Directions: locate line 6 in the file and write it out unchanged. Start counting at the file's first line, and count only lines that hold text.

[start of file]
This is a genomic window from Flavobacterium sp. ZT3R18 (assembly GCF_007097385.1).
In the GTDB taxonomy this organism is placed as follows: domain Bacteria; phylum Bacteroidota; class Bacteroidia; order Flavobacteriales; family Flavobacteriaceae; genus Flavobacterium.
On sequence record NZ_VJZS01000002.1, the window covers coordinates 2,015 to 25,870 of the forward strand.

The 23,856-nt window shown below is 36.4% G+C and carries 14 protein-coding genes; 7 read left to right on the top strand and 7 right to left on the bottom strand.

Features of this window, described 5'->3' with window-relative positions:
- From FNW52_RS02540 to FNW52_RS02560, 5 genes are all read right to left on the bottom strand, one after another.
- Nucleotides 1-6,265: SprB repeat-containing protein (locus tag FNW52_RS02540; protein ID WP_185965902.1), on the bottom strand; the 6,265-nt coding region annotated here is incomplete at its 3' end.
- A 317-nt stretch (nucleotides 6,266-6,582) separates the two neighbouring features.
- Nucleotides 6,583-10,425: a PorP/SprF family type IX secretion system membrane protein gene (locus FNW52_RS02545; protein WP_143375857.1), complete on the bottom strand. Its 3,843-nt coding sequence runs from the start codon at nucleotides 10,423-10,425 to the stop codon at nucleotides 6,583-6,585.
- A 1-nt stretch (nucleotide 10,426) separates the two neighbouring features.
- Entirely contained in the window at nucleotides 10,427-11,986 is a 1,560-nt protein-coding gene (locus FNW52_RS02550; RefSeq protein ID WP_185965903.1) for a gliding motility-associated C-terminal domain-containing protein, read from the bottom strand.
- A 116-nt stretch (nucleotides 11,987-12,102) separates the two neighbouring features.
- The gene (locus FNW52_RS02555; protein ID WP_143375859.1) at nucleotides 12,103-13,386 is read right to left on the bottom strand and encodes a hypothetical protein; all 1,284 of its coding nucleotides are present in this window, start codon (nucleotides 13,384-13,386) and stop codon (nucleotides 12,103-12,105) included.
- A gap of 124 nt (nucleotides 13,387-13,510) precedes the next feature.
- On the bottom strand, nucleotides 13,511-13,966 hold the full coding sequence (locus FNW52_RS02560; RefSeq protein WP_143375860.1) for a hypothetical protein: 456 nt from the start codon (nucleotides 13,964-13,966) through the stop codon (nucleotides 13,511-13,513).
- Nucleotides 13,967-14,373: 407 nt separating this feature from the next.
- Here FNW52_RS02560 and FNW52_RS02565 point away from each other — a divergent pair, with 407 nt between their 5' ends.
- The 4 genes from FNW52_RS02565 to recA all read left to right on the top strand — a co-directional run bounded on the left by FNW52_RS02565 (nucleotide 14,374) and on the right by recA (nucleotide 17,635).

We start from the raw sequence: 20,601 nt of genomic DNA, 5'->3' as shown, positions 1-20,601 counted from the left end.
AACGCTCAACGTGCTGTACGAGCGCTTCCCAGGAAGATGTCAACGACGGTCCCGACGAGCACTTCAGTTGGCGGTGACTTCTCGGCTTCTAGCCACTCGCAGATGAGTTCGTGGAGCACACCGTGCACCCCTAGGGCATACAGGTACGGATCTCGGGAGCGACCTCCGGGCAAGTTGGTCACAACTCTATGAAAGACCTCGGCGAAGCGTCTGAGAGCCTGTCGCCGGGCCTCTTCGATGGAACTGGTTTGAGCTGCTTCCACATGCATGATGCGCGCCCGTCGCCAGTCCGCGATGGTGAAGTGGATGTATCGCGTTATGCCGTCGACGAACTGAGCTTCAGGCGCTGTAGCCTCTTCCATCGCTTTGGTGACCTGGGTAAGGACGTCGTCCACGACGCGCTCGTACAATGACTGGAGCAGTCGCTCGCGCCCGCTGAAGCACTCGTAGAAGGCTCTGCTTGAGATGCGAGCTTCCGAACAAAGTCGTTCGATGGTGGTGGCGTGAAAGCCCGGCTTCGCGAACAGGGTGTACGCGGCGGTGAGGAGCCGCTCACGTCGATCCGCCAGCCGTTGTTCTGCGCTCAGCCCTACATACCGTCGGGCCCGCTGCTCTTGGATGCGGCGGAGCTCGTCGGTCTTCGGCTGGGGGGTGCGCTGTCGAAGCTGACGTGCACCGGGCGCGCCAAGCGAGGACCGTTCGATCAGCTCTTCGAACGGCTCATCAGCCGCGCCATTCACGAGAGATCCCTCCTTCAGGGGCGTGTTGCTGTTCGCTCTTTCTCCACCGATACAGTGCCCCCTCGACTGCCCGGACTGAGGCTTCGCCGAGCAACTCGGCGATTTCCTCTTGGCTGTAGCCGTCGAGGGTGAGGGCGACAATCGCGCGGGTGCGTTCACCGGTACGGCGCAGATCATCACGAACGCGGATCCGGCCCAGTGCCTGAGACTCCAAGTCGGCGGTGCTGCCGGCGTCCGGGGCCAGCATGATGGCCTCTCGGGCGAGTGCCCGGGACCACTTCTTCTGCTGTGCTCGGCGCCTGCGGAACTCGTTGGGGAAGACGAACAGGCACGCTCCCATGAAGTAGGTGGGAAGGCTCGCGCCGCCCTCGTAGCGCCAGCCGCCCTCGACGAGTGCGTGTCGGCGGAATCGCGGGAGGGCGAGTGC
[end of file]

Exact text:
- From FNW52_RS02540 to FNW52_RS02560, 5 genes are all read right to left on the bottom strand, one after another.